Last Updated on March 1, 2021
Ottawa is eyeing artificial intelligence developed by researchers at Stanford and Zurich Universities to help immigrants to Canada settle in the places where they are most likely to prosper.
“Canada has been working with the Immigration Policy Lab (IPL) to explore the possibility of using … (an) … algorithm to help individual economic immigrants determine where they are most likely to succeed economically upon moving to Canada,” states the Digital Tools For Migrant And Refugee Integration In IGC States report.
The report, produced by the Intergovernmental Consultations on Migration, Asylum and Refugees – IGC group in Switzerland, highlights several of Canada’s existing commitments to providing digital services for immigrants.
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“Canada … has introduced several digital and online initiatives to help newcomers find employment, language courses, and housing as they settle into their new home, states the report. “Some are funded by provincial governments, such as the Welcome to Alberta app and British Columbia’s Arrival Advisor app.
“Others are funded federally by Immigration Refugees and Citizenship Canada (IRCC), such as the NewTo app which brings together a range of stakeholders to identify ways to help immigrants integrate in Toronto,” notes the report. “IRCC has also funded NewYouth.ca , an online community for immigrant and refugee youth in Ontario that, among other services, allows newcomer youth to submit questions online and receive personalized responses.
“Also funded by IRCC is Rumie Tablet , an interactive digital learning app featuring customized interactive educational content. All content can be accessed offline, making it a portable library for learners to use both in and out of the classroom.”
Fully-Online Immigration System
Certainly, Canada’s immigration minister, Marco Mendicino, has voiced strong support for putting the country’s entire immigration system online and making it accessible.
“My vision for our immigration system going forward is that it is completely virtual and touchless and that each and every one of these steps is integrated so that we become the envy of the world,” he has said.
“In a world that is increasingly going virtual, we are leading the way, especially when it comes to our immigration system. We are the only ones that have moved our citizenship ceremony online, to my knowledge, and now we are also moving into the digital space when it comes to testing applicants.”
Canada’s work with IPL is yet another step in the country making use of cutting edge technology to help immigrants successfully settle in communities and prosper there.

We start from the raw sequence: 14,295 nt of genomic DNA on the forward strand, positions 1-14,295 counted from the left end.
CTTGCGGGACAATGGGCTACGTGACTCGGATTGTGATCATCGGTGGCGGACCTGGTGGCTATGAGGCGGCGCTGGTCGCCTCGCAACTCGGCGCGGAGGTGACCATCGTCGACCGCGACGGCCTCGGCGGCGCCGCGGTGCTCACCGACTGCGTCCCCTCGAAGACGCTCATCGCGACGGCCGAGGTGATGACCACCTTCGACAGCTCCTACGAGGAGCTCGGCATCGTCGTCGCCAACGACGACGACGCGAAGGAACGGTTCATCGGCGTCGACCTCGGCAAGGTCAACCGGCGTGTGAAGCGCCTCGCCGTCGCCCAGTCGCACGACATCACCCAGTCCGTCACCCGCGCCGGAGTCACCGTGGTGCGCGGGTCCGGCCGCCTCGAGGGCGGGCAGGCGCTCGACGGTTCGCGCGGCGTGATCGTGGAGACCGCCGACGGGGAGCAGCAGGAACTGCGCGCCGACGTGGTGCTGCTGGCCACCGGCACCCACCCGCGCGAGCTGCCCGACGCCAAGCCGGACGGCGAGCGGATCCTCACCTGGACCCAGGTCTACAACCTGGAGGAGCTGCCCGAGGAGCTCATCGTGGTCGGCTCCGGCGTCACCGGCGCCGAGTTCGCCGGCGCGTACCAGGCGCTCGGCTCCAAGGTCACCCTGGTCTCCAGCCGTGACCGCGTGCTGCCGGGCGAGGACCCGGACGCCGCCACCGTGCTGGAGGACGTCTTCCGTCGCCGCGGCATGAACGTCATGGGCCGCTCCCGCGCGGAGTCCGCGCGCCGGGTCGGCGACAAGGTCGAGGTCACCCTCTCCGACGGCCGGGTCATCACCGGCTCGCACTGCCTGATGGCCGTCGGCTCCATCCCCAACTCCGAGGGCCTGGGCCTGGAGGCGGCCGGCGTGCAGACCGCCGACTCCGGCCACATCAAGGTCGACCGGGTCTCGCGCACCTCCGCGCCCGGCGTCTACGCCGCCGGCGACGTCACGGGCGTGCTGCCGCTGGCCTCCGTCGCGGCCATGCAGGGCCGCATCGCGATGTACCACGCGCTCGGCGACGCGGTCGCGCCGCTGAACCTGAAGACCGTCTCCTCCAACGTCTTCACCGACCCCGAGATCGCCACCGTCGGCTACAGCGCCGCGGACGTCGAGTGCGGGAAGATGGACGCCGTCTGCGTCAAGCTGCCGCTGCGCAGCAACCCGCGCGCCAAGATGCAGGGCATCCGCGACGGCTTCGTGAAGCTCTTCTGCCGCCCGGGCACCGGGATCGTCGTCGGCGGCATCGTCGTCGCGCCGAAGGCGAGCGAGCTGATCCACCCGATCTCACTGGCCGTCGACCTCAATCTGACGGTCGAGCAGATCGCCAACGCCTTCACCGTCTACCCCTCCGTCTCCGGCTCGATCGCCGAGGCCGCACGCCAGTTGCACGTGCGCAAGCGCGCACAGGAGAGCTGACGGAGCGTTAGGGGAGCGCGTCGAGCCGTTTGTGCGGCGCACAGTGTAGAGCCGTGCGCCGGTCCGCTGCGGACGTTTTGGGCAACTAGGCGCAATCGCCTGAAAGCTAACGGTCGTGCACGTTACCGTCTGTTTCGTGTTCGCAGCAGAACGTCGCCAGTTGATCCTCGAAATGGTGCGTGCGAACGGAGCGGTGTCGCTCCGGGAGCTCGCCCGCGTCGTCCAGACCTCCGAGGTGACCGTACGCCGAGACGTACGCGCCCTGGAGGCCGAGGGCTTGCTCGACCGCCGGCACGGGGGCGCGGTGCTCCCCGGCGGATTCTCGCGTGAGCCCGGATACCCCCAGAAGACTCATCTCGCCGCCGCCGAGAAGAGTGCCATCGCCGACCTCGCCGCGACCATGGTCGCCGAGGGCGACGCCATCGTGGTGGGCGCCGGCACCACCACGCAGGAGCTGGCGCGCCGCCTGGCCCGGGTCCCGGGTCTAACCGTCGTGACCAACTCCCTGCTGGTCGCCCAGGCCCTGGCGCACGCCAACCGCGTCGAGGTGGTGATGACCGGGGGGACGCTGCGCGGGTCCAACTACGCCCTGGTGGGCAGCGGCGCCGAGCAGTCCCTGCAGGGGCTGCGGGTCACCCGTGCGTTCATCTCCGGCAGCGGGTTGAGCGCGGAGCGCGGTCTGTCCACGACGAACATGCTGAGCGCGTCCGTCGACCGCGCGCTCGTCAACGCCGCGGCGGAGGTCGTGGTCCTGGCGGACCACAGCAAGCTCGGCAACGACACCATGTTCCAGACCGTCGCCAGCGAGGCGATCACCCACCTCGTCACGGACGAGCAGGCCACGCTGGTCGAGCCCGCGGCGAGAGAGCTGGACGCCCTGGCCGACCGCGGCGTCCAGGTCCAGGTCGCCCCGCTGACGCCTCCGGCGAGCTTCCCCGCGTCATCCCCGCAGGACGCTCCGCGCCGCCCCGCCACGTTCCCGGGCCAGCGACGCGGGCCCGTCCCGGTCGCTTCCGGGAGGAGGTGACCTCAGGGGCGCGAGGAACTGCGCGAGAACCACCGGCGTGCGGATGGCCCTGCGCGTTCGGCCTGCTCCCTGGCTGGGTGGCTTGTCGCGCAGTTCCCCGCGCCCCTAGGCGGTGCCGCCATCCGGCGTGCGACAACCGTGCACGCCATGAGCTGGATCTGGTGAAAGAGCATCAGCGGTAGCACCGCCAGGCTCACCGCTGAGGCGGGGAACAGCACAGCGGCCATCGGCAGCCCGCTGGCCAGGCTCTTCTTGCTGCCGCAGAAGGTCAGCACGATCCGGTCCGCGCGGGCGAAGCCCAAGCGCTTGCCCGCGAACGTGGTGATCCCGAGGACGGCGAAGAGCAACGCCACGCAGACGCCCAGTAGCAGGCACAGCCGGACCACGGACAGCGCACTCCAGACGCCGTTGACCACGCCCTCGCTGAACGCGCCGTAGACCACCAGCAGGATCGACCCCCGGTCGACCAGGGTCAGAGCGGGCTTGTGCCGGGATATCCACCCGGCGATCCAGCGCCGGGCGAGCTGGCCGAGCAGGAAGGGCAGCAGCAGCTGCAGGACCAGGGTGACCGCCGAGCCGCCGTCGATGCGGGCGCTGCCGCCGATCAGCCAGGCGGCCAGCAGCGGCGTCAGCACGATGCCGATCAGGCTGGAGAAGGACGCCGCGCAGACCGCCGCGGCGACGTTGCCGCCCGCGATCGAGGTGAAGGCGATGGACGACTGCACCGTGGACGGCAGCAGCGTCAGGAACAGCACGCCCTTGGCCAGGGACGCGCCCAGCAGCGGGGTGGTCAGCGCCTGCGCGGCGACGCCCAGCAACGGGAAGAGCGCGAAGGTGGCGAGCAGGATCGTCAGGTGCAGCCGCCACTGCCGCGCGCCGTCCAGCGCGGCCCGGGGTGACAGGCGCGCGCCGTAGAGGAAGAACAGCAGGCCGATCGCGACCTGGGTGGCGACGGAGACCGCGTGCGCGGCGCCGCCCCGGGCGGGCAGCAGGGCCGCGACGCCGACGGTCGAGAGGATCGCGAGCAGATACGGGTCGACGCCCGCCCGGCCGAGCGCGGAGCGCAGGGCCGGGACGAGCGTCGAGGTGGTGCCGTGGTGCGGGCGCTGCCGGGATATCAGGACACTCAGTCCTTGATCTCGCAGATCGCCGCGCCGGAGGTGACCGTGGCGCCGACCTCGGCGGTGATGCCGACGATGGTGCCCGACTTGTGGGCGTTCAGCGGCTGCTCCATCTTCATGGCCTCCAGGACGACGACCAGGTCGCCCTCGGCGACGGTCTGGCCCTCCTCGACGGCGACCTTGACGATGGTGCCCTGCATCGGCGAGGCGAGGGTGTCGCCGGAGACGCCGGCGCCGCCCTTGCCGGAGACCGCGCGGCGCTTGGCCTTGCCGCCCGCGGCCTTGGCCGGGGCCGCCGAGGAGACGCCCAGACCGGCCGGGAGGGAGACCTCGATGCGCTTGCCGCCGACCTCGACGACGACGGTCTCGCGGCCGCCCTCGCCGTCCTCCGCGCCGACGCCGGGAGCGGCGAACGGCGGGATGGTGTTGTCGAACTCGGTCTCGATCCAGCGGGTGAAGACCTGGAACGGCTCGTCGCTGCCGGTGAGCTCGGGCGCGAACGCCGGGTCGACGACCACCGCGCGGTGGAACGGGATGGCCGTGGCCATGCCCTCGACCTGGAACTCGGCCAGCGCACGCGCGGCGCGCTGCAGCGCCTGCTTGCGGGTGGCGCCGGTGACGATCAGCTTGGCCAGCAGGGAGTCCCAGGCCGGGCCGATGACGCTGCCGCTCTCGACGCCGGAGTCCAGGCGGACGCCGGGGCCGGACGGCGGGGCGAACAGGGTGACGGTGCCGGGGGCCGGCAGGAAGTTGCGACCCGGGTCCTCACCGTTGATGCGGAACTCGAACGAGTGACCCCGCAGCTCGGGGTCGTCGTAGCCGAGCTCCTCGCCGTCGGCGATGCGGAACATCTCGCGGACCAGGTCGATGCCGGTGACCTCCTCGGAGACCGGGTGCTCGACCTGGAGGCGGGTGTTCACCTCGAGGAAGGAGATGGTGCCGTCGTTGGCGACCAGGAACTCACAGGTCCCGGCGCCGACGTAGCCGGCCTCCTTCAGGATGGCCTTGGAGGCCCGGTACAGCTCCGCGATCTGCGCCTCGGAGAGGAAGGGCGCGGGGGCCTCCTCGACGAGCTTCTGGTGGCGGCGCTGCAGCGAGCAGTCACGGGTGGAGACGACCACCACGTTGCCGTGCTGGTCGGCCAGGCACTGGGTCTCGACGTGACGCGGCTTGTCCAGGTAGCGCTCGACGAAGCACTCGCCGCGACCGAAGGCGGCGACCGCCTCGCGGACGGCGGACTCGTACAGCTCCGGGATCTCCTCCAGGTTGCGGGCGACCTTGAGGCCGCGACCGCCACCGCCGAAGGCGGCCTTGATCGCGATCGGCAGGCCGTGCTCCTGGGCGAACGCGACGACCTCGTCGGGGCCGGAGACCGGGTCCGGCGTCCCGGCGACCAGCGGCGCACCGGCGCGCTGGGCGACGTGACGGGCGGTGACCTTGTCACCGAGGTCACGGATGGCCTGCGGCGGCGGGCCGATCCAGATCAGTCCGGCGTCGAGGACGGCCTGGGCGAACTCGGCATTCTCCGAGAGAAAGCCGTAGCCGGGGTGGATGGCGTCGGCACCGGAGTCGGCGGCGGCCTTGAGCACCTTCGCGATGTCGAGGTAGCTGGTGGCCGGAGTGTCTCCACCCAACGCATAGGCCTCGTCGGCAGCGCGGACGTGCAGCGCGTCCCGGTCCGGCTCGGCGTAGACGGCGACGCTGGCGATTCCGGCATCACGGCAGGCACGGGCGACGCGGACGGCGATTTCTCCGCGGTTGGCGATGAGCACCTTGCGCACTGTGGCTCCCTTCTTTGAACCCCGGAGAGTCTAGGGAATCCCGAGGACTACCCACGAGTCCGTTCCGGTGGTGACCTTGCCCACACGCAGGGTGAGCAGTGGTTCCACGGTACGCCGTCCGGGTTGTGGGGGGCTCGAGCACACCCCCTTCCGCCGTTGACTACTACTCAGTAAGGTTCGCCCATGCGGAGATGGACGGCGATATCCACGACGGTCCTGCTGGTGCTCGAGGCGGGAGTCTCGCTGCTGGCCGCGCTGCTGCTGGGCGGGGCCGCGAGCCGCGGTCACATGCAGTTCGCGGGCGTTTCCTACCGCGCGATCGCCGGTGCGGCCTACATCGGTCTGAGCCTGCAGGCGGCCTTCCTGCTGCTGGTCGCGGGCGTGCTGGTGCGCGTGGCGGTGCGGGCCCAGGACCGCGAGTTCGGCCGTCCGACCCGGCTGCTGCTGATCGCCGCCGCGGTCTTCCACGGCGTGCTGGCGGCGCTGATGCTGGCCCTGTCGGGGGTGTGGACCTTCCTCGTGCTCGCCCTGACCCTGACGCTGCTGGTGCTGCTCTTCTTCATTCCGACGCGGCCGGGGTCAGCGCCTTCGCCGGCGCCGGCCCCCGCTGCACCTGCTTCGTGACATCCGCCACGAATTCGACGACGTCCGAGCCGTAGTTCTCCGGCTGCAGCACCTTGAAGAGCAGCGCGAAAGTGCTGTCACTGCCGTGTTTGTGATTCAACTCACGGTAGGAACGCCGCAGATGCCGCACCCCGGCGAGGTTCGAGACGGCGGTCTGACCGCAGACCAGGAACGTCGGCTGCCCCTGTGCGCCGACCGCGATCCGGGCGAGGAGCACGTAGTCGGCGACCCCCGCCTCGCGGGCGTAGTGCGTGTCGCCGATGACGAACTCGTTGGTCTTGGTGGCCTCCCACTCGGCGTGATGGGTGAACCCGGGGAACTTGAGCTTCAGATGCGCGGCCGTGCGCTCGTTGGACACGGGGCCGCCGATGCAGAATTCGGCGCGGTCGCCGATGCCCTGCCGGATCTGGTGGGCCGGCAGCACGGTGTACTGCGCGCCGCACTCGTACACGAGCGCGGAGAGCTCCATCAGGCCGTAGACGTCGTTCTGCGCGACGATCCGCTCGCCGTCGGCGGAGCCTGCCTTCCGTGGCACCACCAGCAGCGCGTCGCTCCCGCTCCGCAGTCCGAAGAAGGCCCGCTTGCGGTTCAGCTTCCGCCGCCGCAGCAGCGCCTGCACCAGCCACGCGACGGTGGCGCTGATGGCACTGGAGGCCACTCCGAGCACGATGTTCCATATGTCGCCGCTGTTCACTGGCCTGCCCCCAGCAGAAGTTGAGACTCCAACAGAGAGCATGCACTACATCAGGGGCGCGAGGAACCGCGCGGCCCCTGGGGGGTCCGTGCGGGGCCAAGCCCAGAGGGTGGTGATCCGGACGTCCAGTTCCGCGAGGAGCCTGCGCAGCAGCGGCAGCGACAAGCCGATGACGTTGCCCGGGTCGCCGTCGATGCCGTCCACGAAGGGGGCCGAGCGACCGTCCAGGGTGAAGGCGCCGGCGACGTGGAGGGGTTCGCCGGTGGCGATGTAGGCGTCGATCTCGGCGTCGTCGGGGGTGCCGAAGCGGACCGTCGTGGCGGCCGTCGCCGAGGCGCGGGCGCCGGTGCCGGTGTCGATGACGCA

Geomatch Strikes Balance Between Immigrant’s Desired Location and Country’s Goals
The IPL algorithm, dubbed GeoMatch, takes the vast amount of data the government has about applicants for immigration to Canada and uses it to list the places where they would be most likely to earn more money and get all of the services they need.
“Say a government wants to achieve at least a 25 per cent employment rate among refugees (or immigrants),” says IPL researcher Dr. Jens Hainmueller.
“Once it has achieved that goal, it is happy to let people go where they think is best for them, and the algorithm can do both,” he says. “If you think of the options ranging from purely outcome-based allocation to purely preferences-based allocation, our ‘middle ground’ approach allows governments to choose where they want to fall on that spectrum.”
According to the IPL website, its algorithm “uncovers synergies between people and places, using historical data to assign refugees to resettlement locations where they’re most likely to thrive.”
Tech Best Used With Face-to-Face Interaction
The approach incorporates refugees’ preferences, prioritizing places they’ve designated as top choices, places that also give them the best chance of meeting Canada’s goals for successful integration.
The GeoMatch algorithm will use data about the immigrants’ background and information about economic outcomes in various locations to project where he or she might get the best start in Canada.
Although a promising and attractive technology, GeoMatch and other digital technologies are best used in conjunction with face-to-face interactions with immigration officials, states the IGC report.
“While digital tools hold significant promise in terms of improving the efficiency and effectiveness of integration systems in IGC States, they are not a panacea, nor are they a substitute for in-person learning and interaction,” it states. “Many newcomers face barriers to accessing the internet, including connectivity issues and low levels of digital literacy.
“Digital tools are best used alongside more traditional forms of learning and training, and including the end user in the design of digital tools can help ensure their relevance, accessibility and effectiveness.”